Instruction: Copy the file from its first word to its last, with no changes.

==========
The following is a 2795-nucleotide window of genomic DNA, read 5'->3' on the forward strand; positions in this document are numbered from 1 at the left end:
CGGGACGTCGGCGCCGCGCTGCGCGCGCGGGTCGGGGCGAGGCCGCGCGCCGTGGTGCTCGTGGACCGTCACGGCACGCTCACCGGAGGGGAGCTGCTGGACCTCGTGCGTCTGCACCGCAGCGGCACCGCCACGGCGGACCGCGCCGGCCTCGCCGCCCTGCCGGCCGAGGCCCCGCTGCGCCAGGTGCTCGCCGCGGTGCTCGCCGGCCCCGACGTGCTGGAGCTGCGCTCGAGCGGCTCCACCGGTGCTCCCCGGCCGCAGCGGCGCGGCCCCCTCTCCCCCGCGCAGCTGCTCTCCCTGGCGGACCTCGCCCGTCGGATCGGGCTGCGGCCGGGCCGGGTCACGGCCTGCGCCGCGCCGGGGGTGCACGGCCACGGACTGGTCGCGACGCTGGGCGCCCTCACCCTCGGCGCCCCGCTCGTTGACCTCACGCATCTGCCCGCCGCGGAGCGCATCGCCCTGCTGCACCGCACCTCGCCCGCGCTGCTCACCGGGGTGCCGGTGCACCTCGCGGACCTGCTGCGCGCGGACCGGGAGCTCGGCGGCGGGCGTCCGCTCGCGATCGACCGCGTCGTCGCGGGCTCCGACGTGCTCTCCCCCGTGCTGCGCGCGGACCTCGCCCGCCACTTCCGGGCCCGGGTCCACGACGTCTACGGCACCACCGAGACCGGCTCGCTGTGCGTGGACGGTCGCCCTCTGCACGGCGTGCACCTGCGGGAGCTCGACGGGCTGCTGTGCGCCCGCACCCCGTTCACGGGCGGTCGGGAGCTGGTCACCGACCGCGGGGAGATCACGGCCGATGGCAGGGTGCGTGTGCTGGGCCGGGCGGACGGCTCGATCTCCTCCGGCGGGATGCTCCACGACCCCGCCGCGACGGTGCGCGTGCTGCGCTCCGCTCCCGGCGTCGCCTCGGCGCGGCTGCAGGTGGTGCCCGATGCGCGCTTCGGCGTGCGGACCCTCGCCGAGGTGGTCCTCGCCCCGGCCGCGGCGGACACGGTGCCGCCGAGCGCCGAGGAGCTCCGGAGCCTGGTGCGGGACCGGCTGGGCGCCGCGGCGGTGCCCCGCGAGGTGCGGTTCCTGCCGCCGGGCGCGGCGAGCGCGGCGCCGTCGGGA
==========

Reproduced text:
The following is a 2795-nucleotide window of genomic DNA, read 5'->3' on the forward strand; positions in this document are numbered from 1 at the left end:
CGGGACGTCGGCGCCGCGCTGCGCGCGCGGGTCGGGGCGAGGCCGCGCGCCGTGGTGCTCGTGGACCGTCACGGCACGCTCACCGGAGGGGAGCTGCTGGACCTCGTGCGTCTGCACCGCAGCGGCACCGCCACGGCGGACCGCGCCGGCCTCGCCGCCCTGCCGGCCGAGGCCCCGCTGCGCCAGGTGCTCGCCGCGGTGCTCGCCGGCCCCGACGTGCTGGAGCTGCGCTCGAGCGGCTCCACCGGTGCTCCCCGGCCGCAGCGGCGCGGCCCCCTCTCCCCCGCGCAGCTGCTCTCCCTGGCGGACCTCGCCCGTCGGATCGGGCTGCGGCCGGGCCGGGTCACGGCCTGCGCCGCGCCGGGGGTGCACGGCCACGGACTGGTCGCGACGCTGGGCGCCCTCACCCTCGGCGCCCCGCTCGTTGACCTCACGCATCTGCCCGCCGCGGAGCGCATCGCCCTGCTGCACCGCACCTCGCCCGCGCTGCTCACCGGGGTGCCGGTGCACCTCGCGGACCTGCTGCGCGCGGACCGGGAGCTCGGCGGCGGGCGTCCGCTCGCGATCGACCGCGTCGTCGCGGGCTCCGACGTGCTCTCCCCCGTGCTGCGCGCGGACCTCGCCCGCCACTTCCGGGCCCGGGTCCACGACGTCTACGGCACCACCGAGACCGGCTCGCTGTGCGTGGACGGTCGCCCTCTGCACGGCGTGCACCTGCGGGAGCTCGACGGGCTGCTGTGCGCCCGCACCCCGTTCACGGGCGGTCGGGAGCTGGTCACCGACCGCGGGGAGATCACGGCCGATGGCAGGGTGCGTGTGCTGGGCCGGGCGGACGGCTCGATCTCCTCCGGCGGGATGCTCCACGACCCCGCCGCGACGGTGCGCGTGCTGCGCTCCGCTCCCGGCGTCGCCTCGGCGCGGCTGCAGGTGGTGCCCGATGCGCGCTTCGGCGTGCGGACCCTCGCCGAGGTGGTCCTCGCCCCGGCCGCGGCGGACACGGTGCCGCCGAGCGCCGAGGAGCTCCGGAGCCTGGTGCGGGACCGGCTGGGCGCCGCGGCGGTGCCCCGCGAGGTGCGGTTCCTGCCGCCGGGCGCGGCGAGCGCGGCGCCGTCGGGA